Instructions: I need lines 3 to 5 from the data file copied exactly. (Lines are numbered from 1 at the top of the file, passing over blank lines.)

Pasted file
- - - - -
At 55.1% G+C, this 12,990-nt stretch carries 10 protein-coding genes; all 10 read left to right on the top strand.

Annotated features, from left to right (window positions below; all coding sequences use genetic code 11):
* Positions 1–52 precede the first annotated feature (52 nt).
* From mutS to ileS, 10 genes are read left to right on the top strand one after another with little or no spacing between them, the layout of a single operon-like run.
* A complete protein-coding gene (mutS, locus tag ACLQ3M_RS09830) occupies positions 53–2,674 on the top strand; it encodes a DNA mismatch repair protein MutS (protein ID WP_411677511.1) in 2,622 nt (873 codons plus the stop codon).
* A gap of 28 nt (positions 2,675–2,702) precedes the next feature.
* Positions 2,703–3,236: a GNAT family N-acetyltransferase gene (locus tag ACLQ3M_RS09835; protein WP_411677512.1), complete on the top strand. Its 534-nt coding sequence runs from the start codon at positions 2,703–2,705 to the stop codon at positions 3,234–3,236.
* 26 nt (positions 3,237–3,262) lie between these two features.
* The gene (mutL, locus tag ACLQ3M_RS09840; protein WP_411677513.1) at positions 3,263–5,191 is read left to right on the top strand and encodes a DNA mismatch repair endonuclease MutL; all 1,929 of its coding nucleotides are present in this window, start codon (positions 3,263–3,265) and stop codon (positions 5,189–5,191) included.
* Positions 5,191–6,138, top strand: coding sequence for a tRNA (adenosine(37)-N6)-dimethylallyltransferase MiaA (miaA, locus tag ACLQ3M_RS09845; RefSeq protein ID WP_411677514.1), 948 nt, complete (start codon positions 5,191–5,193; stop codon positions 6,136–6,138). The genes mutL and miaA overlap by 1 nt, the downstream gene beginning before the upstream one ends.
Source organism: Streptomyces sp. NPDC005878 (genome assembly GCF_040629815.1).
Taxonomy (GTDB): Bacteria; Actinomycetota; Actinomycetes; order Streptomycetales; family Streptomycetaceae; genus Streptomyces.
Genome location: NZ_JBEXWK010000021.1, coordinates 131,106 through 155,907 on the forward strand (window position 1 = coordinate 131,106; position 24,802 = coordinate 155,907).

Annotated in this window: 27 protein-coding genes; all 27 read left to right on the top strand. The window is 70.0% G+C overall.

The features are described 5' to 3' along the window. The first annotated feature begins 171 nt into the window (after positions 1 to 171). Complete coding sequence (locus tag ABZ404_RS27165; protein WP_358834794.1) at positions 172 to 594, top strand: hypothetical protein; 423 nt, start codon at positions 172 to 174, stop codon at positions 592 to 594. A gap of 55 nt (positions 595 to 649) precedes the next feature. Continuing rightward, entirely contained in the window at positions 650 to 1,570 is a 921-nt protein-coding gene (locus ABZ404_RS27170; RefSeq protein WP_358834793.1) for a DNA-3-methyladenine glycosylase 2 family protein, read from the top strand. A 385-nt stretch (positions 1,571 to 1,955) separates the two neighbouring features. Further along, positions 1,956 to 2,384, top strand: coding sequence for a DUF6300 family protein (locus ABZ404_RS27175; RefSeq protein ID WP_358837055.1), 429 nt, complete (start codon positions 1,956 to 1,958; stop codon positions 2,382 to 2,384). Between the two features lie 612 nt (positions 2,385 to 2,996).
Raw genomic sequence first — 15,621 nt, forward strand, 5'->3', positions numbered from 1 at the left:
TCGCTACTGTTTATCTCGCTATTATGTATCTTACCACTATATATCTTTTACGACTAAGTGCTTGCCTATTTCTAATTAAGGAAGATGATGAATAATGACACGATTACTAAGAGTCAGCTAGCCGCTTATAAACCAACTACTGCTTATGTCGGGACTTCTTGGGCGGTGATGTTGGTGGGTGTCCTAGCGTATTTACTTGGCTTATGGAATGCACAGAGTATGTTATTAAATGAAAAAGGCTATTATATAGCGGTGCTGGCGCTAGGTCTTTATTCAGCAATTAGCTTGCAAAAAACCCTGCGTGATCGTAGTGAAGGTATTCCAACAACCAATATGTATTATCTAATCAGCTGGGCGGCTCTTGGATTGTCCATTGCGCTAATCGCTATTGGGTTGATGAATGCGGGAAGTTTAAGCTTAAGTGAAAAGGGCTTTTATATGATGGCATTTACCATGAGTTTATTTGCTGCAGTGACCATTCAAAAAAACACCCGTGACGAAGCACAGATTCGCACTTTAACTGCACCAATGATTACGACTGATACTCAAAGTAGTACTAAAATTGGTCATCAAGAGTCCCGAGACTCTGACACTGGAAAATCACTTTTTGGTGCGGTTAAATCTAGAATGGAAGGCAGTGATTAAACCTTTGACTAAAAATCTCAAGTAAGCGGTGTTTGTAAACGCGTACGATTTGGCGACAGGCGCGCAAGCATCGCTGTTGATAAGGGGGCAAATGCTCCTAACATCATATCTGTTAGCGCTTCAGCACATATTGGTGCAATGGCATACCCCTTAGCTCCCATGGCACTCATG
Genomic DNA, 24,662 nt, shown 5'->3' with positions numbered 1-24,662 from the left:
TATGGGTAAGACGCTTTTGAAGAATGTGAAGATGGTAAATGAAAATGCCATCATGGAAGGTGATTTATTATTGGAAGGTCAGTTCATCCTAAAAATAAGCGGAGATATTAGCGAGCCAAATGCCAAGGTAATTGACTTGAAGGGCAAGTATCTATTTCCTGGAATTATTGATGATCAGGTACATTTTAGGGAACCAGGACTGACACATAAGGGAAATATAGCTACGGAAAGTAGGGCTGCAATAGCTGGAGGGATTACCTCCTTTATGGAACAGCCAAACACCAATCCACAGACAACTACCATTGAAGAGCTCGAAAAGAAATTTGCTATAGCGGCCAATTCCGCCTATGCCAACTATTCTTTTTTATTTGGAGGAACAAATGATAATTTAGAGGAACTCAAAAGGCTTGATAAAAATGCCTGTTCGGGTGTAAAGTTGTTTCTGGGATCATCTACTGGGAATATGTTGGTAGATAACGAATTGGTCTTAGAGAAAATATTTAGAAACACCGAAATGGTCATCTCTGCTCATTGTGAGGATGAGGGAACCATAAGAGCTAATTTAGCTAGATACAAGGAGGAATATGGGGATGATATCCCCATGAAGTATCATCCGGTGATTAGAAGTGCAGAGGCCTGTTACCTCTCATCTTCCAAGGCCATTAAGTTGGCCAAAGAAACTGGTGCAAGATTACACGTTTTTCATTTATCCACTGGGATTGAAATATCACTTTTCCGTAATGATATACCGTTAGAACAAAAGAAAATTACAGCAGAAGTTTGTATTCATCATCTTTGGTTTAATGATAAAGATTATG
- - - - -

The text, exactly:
* Positions 1–52 precede the first annotated feature (52 nt).
* From mutS to ileS, 10 genes are read left to right on the top strand one after another with little or no spacing between them, the layout of a single operon-like run.
* A complete protein-coding gene (mutS, locus tag ACLQ3M_RS09830) occupies positions 53–2,674 on the top strand; it encodes a DNA mismatch repair protein MutS (protein ID WP_411677511.1) in 2,622 nt (873 codons plus the stop codon).